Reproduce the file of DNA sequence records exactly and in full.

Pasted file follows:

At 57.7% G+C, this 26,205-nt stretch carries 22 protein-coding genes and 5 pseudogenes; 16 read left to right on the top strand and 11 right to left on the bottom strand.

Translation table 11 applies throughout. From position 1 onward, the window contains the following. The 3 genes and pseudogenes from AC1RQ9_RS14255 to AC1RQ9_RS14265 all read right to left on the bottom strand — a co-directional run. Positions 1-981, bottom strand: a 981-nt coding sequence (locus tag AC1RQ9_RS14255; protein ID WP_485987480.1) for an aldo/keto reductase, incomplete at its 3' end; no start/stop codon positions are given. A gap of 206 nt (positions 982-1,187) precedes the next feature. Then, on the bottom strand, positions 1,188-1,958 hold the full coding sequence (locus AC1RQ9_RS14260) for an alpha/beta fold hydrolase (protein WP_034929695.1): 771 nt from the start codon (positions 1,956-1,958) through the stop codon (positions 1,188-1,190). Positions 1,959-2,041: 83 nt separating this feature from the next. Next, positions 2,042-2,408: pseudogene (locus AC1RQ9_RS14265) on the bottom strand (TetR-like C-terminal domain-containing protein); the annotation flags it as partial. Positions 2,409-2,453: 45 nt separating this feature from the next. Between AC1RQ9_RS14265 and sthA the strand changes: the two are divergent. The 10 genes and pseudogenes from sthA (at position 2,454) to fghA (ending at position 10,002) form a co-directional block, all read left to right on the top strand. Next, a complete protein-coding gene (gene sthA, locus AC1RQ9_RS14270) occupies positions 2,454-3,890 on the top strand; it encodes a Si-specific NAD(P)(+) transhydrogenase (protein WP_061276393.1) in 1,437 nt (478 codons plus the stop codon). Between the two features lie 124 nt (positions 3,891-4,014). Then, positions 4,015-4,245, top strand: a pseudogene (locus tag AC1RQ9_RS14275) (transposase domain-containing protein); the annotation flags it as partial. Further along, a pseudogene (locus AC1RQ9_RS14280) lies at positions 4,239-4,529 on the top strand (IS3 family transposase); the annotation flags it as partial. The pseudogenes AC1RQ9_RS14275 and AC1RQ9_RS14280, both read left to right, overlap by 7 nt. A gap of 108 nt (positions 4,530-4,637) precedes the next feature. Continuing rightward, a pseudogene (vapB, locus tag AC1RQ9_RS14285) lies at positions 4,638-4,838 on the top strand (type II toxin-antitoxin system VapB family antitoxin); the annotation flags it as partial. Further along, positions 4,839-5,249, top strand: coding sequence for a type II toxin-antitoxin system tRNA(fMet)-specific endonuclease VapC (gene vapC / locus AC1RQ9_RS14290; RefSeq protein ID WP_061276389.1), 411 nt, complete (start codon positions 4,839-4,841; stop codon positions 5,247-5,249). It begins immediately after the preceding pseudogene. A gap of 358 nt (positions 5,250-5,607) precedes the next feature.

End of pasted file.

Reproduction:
At 57.7% G+C, this 26,205-nt stretch carries 22 protein-coding genes and 5 pseudogenes; 16 read left to right on the top strand and 11 right to left on the bottom strand.

Translation table 11 applies throughout. From position 1 onward, the window contains the following. The 3 genes and pseudogenes from AC1RQ9_RS14255 to AC1RQ9_RS14265 all read right to left on the bottom strand — a co-directional run. Positions 1-981, bottom strand: a 981-nt coding sequence (locus tag AC1RQ9_RS14255; protein ID WP_485987480.1) for an aldo/keto reductase, incomplete at its 3' end; no start/stop codon positions are given. A gap of 206 nt (positions 982-1,187) precedes the next feature. Then, on the bottom strand, positions 1,188-1,958 hold the full coding sequence (locus AC1RQ9_RS14260) for an alpha/beta fold hydrolase (protein WP_034929695.1): 771 nt from the start codon (positions 1,956-1,958) through the stop codon (positions 1,188-1,190). Positions 1,959-2,041: 83 nt separating this feature from the next. Next, positions 2,042-2,408: pseudogene (locus AC1RQ9_RS14265) on the bottom strand (TetR-like C-terminal domain-containing protein); the annotation flags it as partial. Positions 2,409-2,453: 45 nt separating this feature from the next. Between AC1RQ9_RS14265 and sthA the strand changes: the two are divergent. The 10 genes and pseudogenes from sthA (at position 2,454) to fghA (ending at position 10,002) form a co-directional block, all read left to right on the top strand. Next, a complete protein-coding gene (gene sthA, locus AC1RQ9_RS14270) occupies positions 2,454-3,890 on the top strand; it encodes a Si-specific NAD(P)(+) transhydrogenase (protein WP_061276393.1) in 1,437 nt (478 codons plus the stop codon). Between the two features lie 124 nt (positions 3,891-4,014). Then, positions 4,015-4,245, top strand: a pseudogene (locus tag AC1RQ9_RS14275) (transposase domain-containing protein); the annotation flags it as partial. Further along, a pseudogene (locus AC1RQ9_RS14280) lies at positions 4,239-4,529 on the top strand (IS3 family transposase); the annotation flags it as partial. The pseudogenes AC1RQ9_RS14275 and AC1RQ9_RS14280, both read left to right, overlap by 7 nt. A gap of 108 nt (positions 4,530-4,637) precedes the next feature. Continuing rightward, a pseudogene (vapB, locus tag AC1RQ9_RS14285) lies at positions 4,638-4,838 on the top strand (type II toxin-antitoxin system VapB family antitoxin); the annotation flags it as partial. Further along, positions 4,839-5,249, top strand: coding sequence for a type II toxin-antitoxin system tRNA(fMet)-specific endonuclease VapC (gene vapC / locus AC1RQ9_RS14290; RefSeq protein ID WP_061276389.1), 411 nt, complete (start codon positions 4,839-4,841; stop codon positions 5,247-5,249). It begins immediately after the preceding pseudogene. A gap of 358 nt (positions 5,250-5,607) precedes the next feature.